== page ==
Creating a Pipeline to a Growing Manufacturing Workforce
STEM has long been an area of opportunity and growth within the job market; however, employers still struggle to find candidates to fill the ever-changing and expanding skills gap. Community colleges are a ray of hope for both students and employers alike by offering realistic learning opportunities located within the communities students will serve. Daley College’s Manufacturing, Technology and Engineering Center (MTEC) is an example of a facility and curriculum that will help the City of Chicago prepare students for the more than 20,000 anticipated jobs coming to the region in the engineering and advanced manufacturing fields during the next decade.
Spanning the main thoroughfare of 76th Street, the MTEC serves as a focal point and connector of the Richard J. Daley campus. The 63,200-square-foot building links the legacy college facility via a pedestrian bridge. Its interior includes a two-stories-tall high bay manufacturing space, six labs, four classrooms, administrative offices and communal areas for students that provide the skills and training needed for highly specialized, technology-oriented careers. Bright colors inside and out, along with seamless fluidity and transparency throughout the building, provide students, staff and the community a look into the future of manufacturing and STEM education.
With planning origins that date back to 2013, this game-changing facility houses equipment that prepares highly skilled technicians in computer-integrated manufacturing, robotics, and factory automation for the regional economy. The advanced equipment – acquired through strategic industry partners such as American Gear Manufacturers Association – includes tabletop laser cutters, multi-axis CNC devices, additive manufacturing equipment, metrology instruments, CAD/CAM and other software, digital connectivity technologies and more.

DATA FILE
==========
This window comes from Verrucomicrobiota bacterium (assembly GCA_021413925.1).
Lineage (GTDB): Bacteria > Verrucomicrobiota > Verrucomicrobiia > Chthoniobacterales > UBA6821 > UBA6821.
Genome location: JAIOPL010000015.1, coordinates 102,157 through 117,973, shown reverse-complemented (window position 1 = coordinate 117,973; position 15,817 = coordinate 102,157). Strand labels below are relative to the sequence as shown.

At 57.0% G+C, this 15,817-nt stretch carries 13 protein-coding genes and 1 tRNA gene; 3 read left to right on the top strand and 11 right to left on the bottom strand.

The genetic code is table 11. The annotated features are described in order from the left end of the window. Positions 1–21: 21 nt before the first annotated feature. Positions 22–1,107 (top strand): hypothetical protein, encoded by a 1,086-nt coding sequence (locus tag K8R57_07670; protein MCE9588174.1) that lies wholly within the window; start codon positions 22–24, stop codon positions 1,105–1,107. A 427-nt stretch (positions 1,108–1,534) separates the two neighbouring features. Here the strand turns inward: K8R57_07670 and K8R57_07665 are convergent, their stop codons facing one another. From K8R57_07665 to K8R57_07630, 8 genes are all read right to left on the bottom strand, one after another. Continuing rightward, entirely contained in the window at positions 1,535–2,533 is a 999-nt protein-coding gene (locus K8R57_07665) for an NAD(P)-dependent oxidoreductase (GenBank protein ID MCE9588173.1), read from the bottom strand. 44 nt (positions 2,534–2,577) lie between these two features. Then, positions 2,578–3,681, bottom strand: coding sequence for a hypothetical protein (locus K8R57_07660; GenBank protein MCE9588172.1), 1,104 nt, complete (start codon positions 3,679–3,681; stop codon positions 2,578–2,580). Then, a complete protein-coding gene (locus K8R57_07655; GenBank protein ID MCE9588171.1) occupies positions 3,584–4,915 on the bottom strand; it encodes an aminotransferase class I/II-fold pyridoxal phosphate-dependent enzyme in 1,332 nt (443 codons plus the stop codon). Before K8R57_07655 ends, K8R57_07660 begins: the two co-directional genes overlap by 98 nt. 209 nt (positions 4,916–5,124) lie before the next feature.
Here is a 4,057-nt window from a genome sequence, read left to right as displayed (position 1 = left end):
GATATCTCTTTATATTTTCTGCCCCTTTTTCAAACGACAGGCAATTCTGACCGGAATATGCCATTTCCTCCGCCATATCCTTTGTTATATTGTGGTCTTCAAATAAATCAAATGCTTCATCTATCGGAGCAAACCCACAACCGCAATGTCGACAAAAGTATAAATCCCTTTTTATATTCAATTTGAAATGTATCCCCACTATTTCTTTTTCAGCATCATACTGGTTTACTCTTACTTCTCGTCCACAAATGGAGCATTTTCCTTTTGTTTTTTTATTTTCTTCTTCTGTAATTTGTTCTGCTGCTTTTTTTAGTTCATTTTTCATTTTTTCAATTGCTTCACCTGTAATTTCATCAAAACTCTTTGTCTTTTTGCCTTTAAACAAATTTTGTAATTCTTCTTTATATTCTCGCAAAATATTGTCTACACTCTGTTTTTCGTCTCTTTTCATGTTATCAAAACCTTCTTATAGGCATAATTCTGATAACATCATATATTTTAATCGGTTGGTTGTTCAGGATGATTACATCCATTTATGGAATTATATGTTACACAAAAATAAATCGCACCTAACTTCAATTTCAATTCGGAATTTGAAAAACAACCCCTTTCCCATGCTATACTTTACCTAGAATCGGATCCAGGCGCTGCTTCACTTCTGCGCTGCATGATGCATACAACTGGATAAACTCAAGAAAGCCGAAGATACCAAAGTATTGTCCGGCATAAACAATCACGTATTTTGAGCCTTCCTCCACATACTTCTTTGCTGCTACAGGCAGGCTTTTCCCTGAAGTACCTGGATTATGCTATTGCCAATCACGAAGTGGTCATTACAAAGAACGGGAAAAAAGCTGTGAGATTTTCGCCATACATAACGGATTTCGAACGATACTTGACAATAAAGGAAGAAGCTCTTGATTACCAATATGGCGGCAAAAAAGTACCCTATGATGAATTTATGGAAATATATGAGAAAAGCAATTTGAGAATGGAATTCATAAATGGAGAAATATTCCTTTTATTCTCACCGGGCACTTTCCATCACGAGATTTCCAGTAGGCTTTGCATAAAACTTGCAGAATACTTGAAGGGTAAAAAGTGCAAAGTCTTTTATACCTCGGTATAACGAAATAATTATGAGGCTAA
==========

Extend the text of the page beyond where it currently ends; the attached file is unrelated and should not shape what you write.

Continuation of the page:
While the building design is beautiful, it provides more for students and the surrounding community than just its physical presence. As the school itself serves a student population that is diverse in age, ethnicity and educational background, the building supports students on various education pathways to a career in advanced manufacturing: a 16-week basic certificate; an advanced certificate; an associate degree; and an educational path leading to a four-year college degree. This versatility is essential for local students to maximize utilization of the facility.
Academic programs housed at the MTEC include Communications Technology, Computer Numeric Control Machining, Electrical Construction Technology, Factory Automation, Quality Assurance, Welding, and more.
The MTEC celebrates manufacturing as a career requiring advanced skill and constant dedication. Its state-of-the-art technology offerings and spaces challenge students to work their hardest towards preparing for future job opportunities or transferring to four-year institutions.